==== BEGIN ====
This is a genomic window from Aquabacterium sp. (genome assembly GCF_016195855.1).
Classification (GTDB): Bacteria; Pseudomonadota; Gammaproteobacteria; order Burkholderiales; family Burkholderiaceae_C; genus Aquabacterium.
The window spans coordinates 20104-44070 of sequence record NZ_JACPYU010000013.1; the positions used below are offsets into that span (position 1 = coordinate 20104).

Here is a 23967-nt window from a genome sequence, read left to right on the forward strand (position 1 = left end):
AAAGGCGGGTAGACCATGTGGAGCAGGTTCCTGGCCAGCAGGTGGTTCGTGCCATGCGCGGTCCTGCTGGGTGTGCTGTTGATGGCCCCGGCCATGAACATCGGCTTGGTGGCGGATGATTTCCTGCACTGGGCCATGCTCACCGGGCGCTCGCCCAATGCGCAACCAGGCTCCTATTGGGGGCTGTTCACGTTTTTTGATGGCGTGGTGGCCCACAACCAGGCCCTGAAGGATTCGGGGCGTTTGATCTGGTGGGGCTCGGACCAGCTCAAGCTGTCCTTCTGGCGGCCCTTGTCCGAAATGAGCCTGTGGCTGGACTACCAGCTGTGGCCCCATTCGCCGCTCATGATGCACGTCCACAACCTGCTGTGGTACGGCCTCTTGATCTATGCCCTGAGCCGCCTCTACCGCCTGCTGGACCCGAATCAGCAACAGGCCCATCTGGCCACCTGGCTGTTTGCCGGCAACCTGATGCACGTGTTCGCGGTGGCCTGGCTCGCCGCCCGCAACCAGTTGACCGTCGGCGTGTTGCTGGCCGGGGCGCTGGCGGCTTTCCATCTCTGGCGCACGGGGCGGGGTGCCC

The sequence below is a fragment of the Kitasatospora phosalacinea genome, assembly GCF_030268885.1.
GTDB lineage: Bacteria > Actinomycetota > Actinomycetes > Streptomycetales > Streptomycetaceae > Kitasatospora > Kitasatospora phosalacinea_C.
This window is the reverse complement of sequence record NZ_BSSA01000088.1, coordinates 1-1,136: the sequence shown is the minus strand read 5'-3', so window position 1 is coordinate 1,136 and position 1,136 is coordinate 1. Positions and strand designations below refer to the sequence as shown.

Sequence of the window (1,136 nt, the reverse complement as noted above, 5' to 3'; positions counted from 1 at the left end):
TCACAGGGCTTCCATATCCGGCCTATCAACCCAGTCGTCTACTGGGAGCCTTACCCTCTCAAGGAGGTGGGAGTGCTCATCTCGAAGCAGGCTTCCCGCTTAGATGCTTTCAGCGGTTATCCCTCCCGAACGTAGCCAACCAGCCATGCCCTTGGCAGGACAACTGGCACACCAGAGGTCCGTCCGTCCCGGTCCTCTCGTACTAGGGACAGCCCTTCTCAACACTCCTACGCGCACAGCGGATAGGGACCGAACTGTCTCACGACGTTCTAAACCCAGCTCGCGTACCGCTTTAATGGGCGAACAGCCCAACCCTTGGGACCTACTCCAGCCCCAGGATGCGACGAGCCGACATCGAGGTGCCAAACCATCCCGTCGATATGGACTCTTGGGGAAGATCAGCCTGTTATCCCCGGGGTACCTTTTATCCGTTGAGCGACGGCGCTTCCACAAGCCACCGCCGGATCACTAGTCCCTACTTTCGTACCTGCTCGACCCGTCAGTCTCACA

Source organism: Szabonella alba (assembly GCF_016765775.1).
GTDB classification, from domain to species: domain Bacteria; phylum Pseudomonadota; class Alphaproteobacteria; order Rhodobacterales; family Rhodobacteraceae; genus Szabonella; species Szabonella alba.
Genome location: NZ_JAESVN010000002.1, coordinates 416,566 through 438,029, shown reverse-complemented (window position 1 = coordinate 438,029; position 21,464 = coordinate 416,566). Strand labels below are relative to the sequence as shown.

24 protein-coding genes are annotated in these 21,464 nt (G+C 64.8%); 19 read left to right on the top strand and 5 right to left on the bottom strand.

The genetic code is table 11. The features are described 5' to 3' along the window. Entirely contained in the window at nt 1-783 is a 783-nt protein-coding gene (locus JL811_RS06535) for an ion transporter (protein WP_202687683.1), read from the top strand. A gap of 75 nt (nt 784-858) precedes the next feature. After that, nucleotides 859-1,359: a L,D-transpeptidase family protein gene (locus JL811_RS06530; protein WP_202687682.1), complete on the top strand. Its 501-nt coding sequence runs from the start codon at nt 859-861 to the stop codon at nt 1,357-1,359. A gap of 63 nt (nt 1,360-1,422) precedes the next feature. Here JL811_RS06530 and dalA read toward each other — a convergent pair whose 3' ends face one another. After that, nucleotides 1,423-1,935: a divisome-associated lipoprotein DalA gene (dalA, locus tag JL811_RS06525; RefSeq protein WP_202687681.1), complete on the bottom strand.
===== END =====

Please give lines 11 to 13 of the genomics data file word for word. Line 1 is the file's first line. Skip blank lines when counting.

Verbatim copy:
Source organism: Szabonella alba (assembly GCF_016765775.1).
GTDB classification, from domain to species: domain Bacteria; phylum Pseudomonadota; class Alphaproteobacteria; order Rhodobacterales; family Rhodobacteraceae; genus Szabonella; species Szabonella alba.
Genome location: NZ_JAESVN010000002.1, coordinates 416,566 through 438,029, shown reverse-complemented (window position 1 = coordinate 438,029; position 21,464 = coordinate 416,566). Strand labels below are relative to the sequence as shown.